QUESTION: I am a 64 year old male. For many years, I had routine dental cleanings twice yearly. I have all my own teeth. I have some periodontal disease, but not serious enough to be referred to a periodontist. My general dentist treats me. For the past 18 months, I have been going for dental cleanings every three months at the recommendation of my dentist  because some of my "pockets" have gotten worse, I have some pockets around the molars measured at 7. My most recent visit for a cleaning was last week. After the cleaning,the hygienist consulted with the dentist and I was given an Rx for chlorhexidine gluconate 0.12% oral rinse. The hygienist told me to use it only 2-3 times a week before bed ( not daily) as it can stain teeth. Does this frequency likely to make a difference in reducing the size of my pockets? Thanks

ANSWER: Dear Jeff,
Chlorhexidine is a very good germ killer for periodontal bacteria.  But the effectiveness of the product depends upon the chlorhexidine actually contacting the bacteria in the pockets.  The deeper the pockets, the more difficult they are to reach.  Unfortunately the deepest you can reach with rinsing or toothbrush is at best 1 mm.  There are various effective consumer devices on the market that are designed to help you deliver rinses and antibacterial products like chlorhexidine into the deeper pockets.  You will find many choices by Googling - periodontal pocket irrigators.

With your attitude plus your excellent hygienist and dentist, I'm sure that you can avoid that visit to a periodontist.  I would add that Listerine will be about as effective as chlorhexidine without the negative side effects and high cost.  I suggest irrigating once a week with the chlorhexidine and then as often as you like with the Listerine.

As for frequency, you can apply the Listerine as often as you want.  Daily would be best until symptoms disappear.  Then perhaps once or twice per week for maintenance.  Pocket depth often shrink somewhat with this type of treatment. But if pockets don't shrink, that is not necessarily a sign of failure.  Your actual realistic goal for success is to not have pockets getting deeper over time.  If pockets are not getting deeper over time, this denotes that the progress of the disease has been halted.  On the other if pockets continue to get deeper and supporting bone appears to be disappearing, this would be a sign that the periodontitis is progressing and the therapy should be ratcheted up.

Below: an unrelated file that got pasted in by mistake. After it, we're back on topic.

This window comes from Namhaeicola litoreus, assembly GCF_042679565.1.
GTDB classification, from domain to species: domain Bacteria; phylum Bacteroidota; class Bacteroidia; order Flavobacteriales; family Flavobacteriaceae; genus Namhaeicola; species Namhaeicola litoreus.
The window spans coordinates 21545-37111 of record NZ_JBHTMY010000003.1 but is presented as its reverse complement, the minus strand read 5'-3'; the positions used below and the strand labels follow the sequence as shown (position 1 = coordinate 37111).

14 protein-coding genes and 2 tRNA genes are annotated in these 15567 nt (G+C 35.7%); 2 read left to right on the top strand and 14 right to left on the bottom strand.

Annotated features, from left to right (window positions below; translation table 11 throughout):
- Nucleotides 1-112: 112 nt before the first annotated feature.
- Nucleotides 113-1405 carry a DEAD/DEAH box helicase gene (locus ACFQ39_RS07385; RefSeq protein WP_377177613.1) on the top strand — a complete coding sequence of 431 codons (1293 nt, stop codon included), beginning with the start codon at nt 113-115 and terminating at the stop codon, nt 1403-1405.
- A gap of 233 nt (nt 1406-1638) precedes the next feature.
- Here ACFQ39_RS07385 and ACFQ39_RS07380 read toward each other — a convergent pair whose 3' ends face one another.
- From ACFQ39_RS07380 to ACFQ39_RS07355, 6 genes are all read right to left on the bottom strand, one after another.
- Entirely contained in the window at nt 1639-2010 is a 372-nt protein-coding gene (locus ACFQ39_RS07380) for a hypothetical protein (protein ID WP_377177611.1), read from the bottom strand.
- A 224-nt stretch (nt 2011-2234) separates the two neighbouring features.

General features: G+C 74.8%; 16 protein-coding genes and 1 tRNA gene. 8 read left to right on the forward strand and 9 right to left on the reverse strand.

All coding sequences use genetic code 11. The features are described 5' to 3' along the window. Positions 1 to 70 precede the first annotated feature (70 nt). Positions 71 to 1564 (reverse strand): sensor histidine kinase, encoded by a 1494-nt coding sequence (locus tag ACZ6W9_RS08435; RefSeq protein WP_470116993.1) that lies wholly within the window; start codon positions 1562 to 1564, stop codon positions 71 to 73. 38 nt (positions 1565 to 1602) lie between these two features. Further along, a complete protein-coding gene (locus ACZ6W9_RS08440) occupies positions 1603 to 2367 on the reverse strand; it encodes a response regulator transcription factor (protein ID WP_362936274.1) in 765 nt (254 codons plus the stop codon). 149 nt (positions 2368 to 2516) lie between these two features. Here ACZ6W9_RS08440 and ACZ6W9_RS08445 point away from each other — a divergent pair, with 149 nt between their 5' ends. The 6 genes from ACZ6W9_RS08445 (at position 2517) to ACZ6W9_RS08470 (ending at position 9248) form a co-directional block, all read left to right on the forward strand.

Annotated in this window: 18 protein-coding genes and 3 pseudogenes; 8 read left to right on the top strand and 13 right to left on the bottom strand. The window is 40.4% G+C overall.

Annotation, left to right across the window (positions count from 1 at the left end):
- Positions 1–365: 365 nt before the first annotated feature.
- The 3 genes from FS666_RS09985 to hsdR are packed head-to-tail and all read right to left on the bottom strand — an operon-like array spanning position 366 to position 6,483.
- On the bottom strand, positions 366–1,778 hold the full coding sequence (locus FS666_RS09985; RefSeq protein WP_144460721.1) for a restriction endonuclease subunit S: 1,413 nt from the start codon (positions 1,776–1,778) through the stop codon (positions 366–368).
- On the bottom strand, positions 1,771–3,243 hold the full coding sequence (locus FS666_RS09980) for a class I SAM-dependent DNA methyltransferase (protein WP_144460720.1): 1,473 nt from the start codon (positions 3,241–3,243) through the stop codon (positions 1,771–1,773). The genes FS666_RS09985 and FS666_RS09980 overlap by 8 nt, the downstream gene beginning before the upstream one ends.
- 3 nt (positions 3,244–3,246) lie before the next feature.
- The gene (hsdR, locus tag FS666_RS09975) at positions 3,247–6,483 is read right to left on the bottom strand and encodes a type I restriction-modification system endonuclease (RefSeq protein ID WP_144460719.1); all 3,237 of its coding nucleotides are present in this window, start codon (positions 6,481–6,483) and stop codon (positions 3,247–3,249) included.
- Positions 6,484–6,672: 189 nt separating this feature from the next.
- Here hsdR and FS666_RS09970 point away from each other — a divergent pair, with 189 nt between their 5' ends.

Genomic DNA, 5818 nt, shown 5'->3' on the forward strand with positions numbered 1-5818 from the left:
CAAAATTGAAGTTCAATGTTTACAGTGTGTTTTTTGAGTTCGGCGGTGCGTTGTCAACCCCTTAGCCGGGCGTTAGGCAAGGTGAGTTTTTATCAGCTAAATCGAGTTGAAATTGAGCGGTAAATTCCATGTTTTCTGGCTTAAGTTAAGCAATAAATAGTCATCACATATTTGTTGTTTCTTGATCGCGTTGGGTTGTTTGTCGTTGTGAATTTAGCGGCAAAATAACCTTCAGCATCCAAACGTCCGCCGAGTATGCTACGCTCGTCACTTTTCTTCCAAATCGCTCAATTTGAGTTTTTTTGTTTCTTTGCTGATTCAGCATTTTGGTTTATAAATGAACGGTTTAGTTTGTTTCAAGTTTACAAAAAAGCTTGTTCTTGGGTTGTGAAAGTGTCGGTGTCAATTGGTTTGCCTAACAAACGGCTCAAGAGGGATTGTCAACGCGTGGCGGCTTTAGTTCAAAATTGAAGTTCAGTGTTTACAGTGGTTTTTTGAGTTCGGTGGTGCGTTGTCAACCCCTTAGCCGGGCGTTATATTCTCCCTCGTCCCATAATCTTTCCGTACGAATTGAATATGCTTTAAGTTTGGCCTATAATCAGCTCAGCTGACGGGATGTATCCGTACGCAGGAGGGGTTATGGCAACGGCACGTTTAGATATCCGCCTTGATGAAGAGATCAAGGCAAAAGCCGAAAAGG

Sorry for the delay

Larry  Burnett DDS

---------- FOLLOW-UP ----------

QUESTION: Thanks very much for the answer and the suggestions!One follow-up: if the Chlorhexidine isn't likely to reach the pockets, what do you think of Arestin? Would this be a better option? My wife uses a different dentist and he has used Arestin on her pockets. Thank you!

Arestin is an effective germ killer that is placed deep in the pocket by a professional.  Arestin is not used on a daily or weekly basis like irrigation with chlorhexidine or Listerine.  The germs tend to repopulate the pocket which makes frequent application necessary to hold down the numbers of germs.  Arestin should be used as a way to ratchet up treatment for resistant infections when the Chlorhexidine or Listerine is not working to stop the progression of gum disease.  And of course Arestin is a more costly form of treatment.

Larry Burnett DDS


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Larry Burnett DDS


Preventative Dentistry. Conservative Periodontal Therapy


National lecturer on conservative treatment of periodontal diseases and elimination of tooth decay. Former adjunct professor of oral microbiology at a Leading school of dental hygiene. Former investigator for State Board of Dentistry. Retired from private dental practice.


RDH Magazine. Numerous articles

Graduate of Medical College of VA School of Dentistry. 20 years teaching hygienists at NOVA

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